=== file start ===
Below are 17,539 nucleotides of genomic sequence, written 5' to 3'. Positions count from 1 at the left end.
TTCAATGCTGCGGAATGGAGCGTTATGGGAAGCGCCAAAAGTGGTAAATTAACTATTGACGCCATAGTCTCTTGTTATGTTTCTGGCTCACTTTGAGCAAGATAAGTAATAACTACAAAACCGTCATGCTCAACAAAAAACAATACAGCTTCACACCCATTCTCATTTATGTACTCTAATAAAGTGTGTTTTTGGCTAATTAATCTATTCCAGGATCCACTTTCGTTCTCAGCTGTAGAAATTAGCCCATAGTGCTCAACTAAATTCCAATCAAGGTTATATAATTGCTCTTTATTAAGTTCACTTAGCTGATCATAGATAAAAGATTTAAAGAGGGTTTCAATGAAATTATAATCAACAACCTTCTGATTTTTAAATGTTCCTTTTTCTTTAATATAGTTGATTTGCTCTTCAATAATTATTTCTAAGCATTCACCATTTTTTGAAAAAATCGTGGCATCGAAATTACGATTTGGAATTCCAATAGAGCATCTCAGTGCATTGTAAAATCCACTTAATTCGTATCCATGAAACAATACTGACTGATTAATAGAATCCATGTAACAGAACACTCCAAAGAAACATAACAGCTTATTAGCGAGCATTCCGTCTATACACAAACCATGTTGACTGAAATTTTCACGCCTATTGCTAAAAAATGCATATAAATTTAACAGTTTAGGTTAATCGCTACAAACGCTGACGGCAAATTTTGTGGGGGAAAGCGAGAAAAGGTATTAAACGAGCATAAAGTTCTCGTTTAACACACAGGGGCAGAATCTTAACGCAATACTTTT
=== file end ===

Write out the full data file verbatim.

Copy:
Below are 17,539 nucleotides of genomic sequence, written 5' to 3'. Positions count from 1 at the left end.
TTCAATGCTGCGGAATGGAGCGTTATGGGAAGCGCCAAAAGTGGTAAATTAACTATTGACGCCATAGTCTCTTGTTATGTTTCTGGCTCACTTTGAGCAAGATAAGTAATAACTACAAAACCGTCATGCTCAACAAAAAACAATACAGCTTCACACCCATTCTCATTTATGTACTCTAATAAAGTGTGTTTTTGGCTAATTAATCTATTCCAGGATCCACTTTCGTTCTCAGCTGTAGAAATTAGCCCATAGTGCTCAACTAAATTCCAATCAAGGTTATATAATTGCTCTTTATTAAGTTCACTTAGCTGATCATAGATAAAAGATTTAAAGAGGGTTTCAATGAAATTATAATCAACAACCTTCTGATTTTTAAATGTTCCTTTTTCTTTAATATAGTTGATTTGCTCTTCAATAATTATTTCTAAGCATTCACCATTTTTTGAAAAAATCGTGGCATCGAAATTACGATTTGGAATTCCAATAGAGCATCTCAGTGCATTGTAAAATCCACTTAATTCGTATCCATGAAACAATACTGACTGATTAATAGAATCCATGTAACAGAACACTCCAAAGAAACATAACAGCTTATTAGCGAGCATTCCGTCTATACACAAACCATGTTGACTGAAATTTTCACGCCTATTGCTAAAAAATGCATATAAATTTAACAGTTTAGGTTAATCGCTACAAACGCTGACGGCAAATTTTGTGGGGGAAAGCGAGAAAAGGTATTAAACGAGCATAAAGTTCTCGTTTAACACACAGGGGCAGAATCTTAACGCAATACTTTT